Mark Kurlansky has developed a reputation for illuminating fascinating global historical trends by focusing on seemingly modest, mundane, or esoteric subjects (see also "Cod" (2011) and "Salt" (2011)). He continues in this vein with "The Basque History of the World," a history not just of the Basque people but also of their unique, and often overlooked, place in European and world history. The Basques, residents of a small, mountainous region straddling the border between Spain and France, are a singular people in many ways. Their language - Euskera - is probably the oldest in Europe, and is also unrelated to any other major language family. Taking the Basques unique language, geographical isolation, and cultural quirks, Kurlansky tells an intriguing story about one of the world's oldest and most one-of-a-kind peoples, and in the process undertakes a compelling retelling of North Atlantic history.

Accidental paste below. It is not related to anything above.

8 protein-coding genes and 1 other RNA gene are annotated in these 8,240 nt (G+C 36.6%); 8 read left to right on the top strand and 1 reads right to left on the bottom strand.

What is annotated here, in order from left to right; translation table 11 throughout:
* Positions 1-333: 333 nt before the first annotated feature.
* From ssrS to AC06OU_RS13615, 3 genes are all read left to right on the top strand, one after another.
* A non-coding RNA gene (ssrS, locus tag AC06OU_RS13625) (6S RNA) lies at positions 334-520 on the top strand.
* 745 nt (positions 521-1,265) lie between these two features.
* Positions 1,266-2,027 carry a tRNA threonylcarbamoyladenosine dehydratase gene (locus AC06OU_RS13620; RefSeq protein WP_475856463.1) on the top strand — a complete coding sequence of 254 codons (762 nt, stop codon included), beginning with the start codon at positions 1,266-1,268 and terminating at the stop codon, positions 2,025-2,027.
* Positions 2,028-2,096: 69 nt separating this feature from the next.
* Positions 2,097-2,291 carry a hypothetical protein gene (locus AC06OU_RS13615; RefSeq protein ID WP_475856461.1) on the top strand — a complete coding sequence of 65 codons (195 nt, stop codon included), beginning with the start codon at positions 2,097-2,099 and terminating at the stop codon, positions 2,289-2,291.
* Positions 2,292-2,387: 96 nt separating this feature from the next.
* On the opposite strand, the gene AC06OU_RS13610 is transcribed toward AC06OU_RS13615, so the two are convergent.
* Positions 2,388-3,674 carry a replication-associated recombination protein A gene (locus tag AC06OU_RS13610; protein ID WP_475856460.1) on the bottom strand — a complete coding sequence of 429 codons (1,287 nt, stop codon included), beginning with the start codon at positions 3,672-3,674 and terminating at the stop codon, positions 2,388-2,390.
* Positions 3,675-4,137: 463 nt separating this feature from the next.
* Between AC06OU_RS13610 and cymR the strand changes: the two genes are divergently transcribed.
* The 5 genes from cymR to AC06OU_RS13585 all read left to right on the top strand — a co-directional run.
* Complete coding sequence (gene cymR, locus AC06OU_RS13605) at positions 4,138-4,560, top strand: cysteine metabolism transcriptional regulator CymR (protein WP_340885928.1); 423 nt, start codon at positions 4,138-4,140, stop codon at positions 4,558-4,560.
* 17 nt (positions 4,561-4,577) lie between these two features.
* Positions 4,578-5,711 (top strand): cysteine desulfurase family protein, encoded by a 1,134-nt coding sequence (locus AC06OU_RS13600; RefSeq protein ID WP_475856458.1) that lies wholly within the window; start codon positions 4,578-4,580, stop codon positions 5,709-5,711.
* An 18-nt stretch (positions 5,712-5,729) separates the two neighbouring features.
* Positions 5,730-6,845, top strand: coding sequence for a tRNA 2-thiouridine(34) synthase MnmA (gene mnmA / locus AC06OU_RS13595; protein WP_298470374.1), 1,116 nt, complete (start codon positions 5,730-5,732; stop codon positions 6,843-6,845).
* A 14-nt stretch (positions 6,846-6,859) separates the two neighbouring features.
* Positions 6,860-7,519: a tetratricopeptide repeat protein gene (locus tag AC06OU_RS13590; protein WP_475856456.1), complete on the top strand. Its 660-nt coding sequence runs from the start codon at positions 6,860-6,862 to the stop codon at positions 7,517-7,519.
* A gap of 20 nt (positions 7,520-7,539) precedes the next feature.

From Mark Kurlansky, the bestselling author of Cod, Salt, Birdseye, and Paper—the illuminating story of an ancient and enigmatic peopleStraddling a small corner of Spain and France in a land that is marked on no maps except their own, the Basques are a puzzling contradiction—they are Europe's oldest nation without ever having been a country. No one has ever been able to determine their origins, and even the Basques' language, Euskera—the most ancient in Europe—is related to none other on earth. For centuries, their influence has been felt in nearly every realm, from religion to sports to commerce. Even today, the Basques are enjoying what may be the most important cultural renaissance in their long existence, as displayed by new cookbooks like chefs Alexandra Raij and Eder Montero's The Basque Book and restaurateur Jose Pizarro’s Basque.Mark Kurlansky's passion for the Basque people and his exuberant eye for detail shine throughout this fascinating book. Like Cod, The Basque History of the World, blends human stories with economic, political, literary, and culinary history into a rich and heroic tale.Among the Basques' greatest accomplishments:   • Exploration—the first man to circumnavigate the globe, Juan Sebastian de Elcano, was a Basque and the Basques were the second Europeans, after the Vikings, in North America    • Gastronomy and agriculture—they were the first Europeans to eat corn and chili peppers and cultivate tobacco, and were among the first to use chocolate    • Religion—Ignatius Loyola, a Basque, founded the Jesuit religious order    • Business and politics—they introduced capitalism and modern commercial banking to southern Europe    • Recreation—they invented beach resorts, jai alai, and racing regattas, and were the first Europeans to play sports with balls “A delectable portrait of an uncanny, indomitable nation.” –Newsday“Exciting, Illuminating, and thought provoking.” –The Boston GlobeEntertaining and instructive… [Kurlansky’s] approach is unorthodox, mixing history with anecdotes, poems with recipes.” –The New York Times Book Review